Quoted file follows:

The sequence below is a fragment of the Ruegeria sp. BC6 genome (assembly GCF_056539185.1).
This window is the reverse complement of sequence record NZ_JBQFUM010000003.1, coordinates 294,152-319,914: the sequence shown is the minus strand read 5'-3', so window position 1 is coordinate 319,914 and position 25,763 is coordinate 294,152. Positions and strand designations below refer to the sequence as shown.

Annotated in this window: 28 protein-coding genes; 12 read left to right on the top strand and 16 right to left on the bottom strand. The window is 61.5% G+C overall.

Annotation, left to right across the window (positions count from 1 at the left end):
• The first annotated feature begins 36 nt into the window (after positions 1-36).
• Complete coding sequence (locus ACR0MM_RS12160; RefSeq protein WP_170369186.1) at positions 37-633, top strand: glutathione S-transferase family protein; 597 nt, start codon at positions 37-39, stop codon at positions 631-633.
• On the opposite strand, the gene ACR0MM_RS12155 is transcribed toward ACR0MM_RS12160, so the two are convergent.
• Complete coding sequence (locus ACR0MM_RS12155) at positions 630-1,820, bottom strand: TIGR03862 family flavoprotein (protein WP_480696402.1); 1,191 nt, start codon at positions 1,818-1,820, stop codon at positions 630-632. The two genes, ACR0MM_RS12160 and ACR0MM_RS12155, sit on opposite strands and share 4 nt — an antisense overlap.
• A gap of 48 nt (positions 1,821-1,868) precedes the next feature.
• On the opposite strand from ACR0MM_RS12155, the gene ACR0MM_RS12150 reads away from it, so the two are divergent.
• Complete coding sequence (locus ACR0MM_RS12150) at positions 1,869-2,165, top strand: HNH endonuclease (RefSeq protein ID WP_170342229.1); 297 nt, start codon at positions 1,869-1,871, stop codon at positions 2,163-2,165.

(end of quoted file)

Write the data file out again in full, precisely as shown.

The sequence below is a fragment of the Ruegeria sp. BC6 genome (assembly GCF_056539185.1).
This window is the reverse complement of sequence record NZ_JBQFUM010000003.1, coordinates 294,152-319,914: the sequence shown is the minus strand read 5'-3', so window position 1 is coordinate 319,914 and position 25,763 is coordinate 294,152. Positions and strand designations below refer to the sequence as shown.

Annotated in this window: 28 protein-coding genes; 12 read left to right on the top strand and 16 right to left on the bottom strand. The window is 61.5% G+C overall.

Annotation, left to right across the window (positions count from 1 at the left end):
• The first annotated feature begins 36 nt into the window (after positions 1-36).
• Complete coding sequence (locus ACR0MM_RS12160; RefSeq protein WP_170369186.1) at positions 37-633, top strand: glutathione S-transferase family protein; 597 nt, start codon at positions 37-39, stop codon at positions 631-633.
• On the opposite strand, the gene ACR0MM_RS12155 is transcribed toward ACR0MM_RS12160, so the two are convergent.
• Complete coding sequence (locus ACR0MM_RS12155) at positions 630-1,820, bottom strand: TIGR03862 family flavoprotein (protein WP_480696402.1); 1,191 nt, start codon at positions 1,818-1,820, stop codon at positions 630-632. The two genes, ACR0MM_RS12160 and ACR0MM_RS12155, sit on opposite strands and share 4 nt — an antisense overlap.
• A gap of 48 nt (positions 1,821-1,868) precedes the next feature.
• On the opposite strand from ACR0MM_RS12155, the gene ACR0MM_RS12150 reads away from it, so the two are divergent.
• Complete coding sequence (locus ACR0MM_RS12150) at positions 1,869-2,165, top strand: HNH endonuclease (RefSeq protein ID WP_170342229.1); 297 nt, start codon at positions 1,869-1,871, stop codon at positions 2,163-2,165.